Friday afternoon is a traditional time to bury bad news, so at 12:49 p.m. on Oct. 21 President Obama strode into the White House briefing room to "report that, as promised, the rest of our troops in Iraq will come home by the end of the year—after nearly nine years, America's war in Iraq will be over." He acted as though this represented a triumph, but it was really a defeat. The U.S. had tried to extend the presence of our troops past Dec. 31. Why did we fail?
The popular explanation is that the Iraqis refused to provide legal immunity for U.S. troops if they are accused of breaking Iraq's laws. Prime Minister Nouri al-Maliki himself said: "When the Americans asked for immunity, the Iraqi side answered that it was not possible. The discussions over the number of trainers and the place of training stopped. Now that the issue of immunity was decided and that no immunity to be given, the withdrawal has started."
But Mr. Maliki and other Iraqi political figures expressed exactly the same reservations about immunity in 2008 during the negotiation of the last Status of Forces Agreement. Indeed those concerns were more acute at the time because there were so many more U.S. personnel in Iraq—nearly 150,000, compared with fewer than 50,000 today. So why was it possible for the Bush administration to reach a deal with the Iraqis but not for the Obama administration?
Quite simply it was a matter of will: President Bush really wanted to get a deal done, whereas Mr. Obama did not. Mr. Bush spoke weekly with Mr. Maliki by video teleconference. Mr. Obama had not spoken with Mr. Maliki for months before calling him in late October to announce the end of negotiations. Mr. Obama and his senior aides did not even bother to meet with Iraqi officials at the United Nations General Assembly in September.
The administration didn't even open talks on renewing the Status of Forces Agreement until this summer, a few months before U.S. troops would have to start shuttering their remaining bases to pull out by Dec. 31. The previous agreement, in 2008, took a year to negotiate.
The recent negotiations were jinxed from the start by the insistence of State Department and Pentagon lawyers that any immunity provisions be ratified by the Iraqi parliament—something that the U.S. hadn't insisted on in 2008 and that would be almost impossible to get today. In many other countries, including throughout the Arab world, U.S. personnel operate under a Memorandum of Understanding that doesn't require parliamentary ratification. Why not in Iraq? Mr. Obama could have chosen to override the lawyers' excessive demands, but he didn't.
He also undercut his own negotiating team by regularly bragging—in political speeches delivered while talks were ongoing—of his plans to "end" the "war in Iraq." Even more damaging was his August decision to commit only 3,000 to 5,000 troops to a possible mission in Iraq post-2011. This was far below the number judged necessary by our military commanders. They had asked for nearly 20,000 personnel to carry out counterterrorist operations, support American diplomats, and provide training and support to the Iraqi security forces. That figure was whittled down by Defense Secretary Leon Panetta and Adm. Mike Mullen, chairman of the Joint Chiefs of Staff, to 10,000, which they judged to be the absolute minimum needed.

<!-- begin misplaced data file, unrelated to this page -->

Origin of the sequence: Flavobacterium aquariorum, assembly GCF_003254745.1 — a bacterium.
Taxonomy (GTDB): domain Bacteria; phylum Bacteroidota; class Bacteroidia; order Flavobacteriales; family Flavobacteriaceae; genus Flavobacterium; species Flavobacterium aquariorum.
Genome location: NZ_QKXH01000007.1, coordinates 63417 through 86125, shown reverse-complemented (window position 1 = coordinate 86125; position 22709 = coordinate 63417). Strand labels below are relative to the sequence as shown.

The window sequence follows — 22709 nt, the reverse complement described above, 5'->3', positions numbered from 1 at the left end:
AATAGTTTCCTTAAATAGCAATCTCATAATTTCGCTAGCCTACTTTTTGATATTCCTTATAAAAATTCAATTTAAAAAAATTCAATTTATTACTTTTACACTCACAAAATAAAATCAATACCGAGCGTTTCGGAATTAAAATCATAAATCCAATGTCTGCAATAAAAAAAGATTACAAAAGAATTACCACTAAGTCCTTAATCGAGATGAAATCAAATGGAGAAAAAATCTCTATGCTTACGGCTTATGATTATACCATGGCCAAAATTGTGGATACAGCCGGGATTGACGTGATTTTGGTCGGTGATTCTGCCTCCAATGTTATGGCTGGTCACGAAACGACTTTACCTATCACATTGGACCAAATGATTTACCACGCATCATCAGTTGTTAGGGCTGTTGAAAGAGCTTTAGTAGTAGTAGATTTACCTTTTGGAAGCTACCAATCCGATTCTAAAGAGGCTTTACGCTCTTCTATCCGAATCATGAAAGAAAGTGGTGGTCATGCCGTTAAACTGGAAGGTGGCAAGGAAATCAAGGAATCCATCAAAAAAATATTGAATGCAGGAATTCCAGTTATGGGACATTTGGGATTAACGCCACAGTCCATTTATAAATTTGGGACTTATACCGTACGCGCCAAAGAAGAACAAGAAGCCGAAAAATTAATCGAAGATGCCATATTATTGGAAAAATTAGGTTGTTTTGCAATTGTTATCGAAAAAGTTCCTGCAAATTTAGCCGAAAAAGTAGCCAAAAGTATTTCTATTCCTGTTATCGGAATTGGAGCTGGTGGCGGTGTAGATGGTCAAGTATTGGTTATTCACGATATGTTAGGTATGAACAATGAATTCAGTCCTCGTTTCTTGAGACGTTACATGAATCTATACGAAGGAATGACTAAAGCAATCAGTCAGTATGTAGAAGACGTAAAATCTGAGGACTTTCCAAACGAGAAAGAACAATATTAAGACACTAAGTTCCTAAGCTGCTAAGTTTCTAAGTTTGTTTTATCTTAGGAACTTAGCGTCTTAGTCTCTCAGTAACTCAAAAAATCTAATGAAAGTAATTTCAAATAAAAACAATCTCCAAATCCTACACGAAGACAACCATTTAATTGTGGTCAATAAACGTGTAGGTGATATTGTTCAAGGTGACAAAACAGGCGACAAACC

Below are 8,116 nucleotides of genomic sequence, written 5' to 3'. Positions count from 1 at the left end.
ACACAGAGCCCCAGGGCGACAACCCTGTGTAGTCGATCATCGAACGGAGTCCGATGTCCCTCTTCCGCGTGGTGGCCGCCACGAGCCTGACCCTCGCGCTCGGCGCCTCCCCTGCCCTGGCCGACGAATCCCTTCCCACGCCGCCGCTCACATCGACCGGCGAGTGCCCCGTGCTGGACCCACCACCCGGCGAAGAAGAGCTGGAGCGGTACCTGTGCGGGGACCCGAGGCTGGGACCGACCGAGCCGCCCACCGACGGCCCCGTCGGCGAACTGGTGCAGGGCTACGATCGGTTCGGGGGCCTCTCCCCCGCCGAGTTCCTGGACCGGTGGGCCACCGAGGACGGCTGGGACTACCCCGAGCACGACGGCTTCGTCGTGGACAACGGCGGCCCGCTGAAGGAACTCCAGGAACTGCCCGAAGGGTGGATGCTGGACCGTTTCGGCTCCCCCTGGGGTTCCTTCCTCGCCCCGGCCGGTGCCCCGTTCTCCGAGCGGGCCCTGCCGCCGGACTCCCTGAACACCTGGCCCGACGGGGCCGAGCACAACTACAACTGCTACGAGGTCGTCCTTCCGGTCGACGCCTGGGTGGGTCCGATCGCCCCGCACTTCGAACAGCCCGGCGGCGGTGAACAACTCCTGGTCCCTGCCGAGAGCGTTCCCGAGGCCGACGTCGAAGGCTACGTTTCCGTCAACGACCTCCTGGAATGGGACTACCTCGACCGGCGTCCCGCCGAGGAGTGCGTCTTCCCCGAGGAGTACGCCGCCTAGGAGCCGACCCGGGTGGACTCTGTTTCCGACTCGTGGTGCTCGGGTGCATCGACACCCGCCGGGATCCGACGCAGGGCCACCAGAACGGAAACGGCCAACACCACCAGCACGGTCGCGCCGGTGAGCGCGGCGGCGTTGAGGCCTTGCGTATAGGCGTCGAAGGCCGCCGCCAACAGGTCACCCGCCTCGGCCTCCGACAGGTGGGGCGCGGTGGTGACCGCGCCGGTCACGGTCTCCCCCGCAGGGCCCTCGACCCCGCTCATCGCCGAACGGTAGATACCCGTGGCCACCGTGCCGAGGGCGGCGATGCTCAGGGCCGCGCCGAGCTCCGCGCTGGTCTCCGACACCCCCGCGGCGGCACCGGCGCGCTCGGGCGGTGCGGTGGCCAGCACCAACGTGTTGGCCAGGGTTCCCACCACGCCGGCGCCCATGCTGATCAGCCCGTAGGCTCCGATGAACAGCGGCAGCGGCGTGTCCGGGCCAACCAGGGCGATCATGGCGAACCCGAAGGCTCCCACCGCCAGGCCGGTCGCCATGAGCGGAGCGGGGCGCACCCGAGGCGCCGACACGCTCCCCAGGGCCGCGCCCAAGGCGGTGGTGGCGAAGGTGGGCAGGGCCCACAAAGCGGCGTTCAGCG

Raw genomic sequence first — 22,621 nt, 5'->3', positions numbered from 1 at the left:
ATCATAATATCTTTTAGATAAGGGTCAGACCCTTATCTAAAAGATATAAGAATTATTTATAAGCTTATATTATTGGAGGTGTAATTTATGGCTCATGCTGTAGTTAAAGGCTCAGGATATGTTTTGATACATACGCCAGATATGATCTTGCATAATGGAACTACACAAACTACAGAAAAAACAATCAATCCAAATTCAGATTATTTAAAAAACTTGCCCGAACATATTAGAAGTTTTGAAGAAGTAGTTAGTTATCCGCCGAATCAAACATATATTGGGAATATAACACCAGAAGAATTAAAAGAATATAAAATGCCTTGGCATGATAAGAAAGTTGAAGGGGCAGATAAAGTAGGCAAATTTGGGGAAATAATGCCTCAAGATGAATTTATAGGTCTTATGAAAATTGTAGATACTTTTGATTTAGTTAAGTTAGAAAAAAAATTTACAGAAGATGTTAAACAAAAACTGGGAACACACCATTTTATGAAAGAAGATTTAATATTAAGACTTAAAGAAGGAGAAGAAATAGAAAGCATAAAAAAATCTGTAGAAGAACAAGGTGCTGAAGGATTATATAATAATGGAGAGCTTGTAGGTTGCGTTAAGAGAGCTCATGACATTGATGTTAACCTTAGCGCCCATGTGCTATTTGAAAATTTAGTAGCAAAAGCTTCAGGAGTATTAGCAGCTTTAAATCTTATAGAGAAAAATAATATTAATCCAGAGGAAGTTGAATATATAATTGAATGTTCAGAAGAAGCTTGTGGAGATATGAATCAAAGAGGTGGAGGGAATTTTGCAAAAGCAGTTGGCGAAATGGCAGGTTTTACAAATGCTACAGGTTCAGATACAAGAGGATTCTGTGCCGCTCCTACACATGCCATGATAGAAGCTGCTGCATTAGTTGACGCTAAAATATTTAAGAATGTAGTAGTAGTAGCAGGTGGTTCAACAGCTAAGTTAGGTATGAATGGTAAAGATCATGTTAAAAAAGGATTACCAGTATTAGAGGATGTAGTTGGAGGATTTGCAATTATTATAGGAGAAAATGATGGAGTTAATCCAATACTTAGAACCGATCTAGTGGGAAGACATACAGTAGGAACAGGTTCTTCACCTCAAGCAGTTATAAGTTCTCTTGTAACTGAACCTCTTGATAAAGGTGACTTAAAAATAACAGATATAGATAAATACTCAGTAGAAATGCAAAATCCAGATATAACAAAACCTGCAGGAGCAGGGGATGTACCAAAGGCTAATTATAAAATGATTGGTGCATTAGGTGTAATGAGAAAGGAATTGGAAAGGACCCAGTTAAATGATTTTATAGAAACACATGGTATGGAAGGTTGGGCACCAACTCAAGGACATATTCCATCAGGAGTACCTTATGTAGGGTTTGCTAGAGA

The Iraqis knew about these estimates: U.S. military commanders had communicated them directly to Iraqi leaders. Prime Minister Maliki was said (by those who had talked to him) to privately support such a troop commitment, and almost all Iraqi political leaders—representing every major faction except for the rabidly anti-American Sadrists—assented on Aug. 2 to opening negotiations on that basis.
When the White House then said it would consent to no more than 5,000 troops—a number that may not even have been able to adequately defend itself, much less carry out other missions—the Iraqis understandably figured that the U.S. wasn't serious about a continued commitment. Iraqi political leaders may have been willing to risk a domestic backlash to support a substantial commitment of 10,000 or more troops. They were not willing to stick their necks out for such a puny force. Hence the breakdown of talks.
There is still a possibility for close U.S.-Iraqi military cooperation under the existing Strategic Framework Agreement. This could authorize joint exercises between the two countries and even the presence of a small U.S. Special Operations contingent in Iraq. But it is no substitute for the kind of robust U.S. military presence that would be needed to bolster Iraq's nascent democracy and counter interference from Iran, Saudi Arabia and other regional players that don't have Iraq's best interests at heart.
Iraq will increasingly find itself on its own, even though its air forces still lack the capability to defend its own airspace and its ground forces cannot carry out large-scale combined arms operations. Multiple terrorist groups also remain active, and almost as many civilians died in Iraq last year as in Afghanistan.
So the end of the U.S. military mission in Iraq is a tragedy, not a triumph—and a self-inflicted one at that.
Mr. Boot is a senior fellow in national security studies at the Council on Foreign Relations.
This article appears in full on CFR.org by permission of its original publisher. It was originally available here.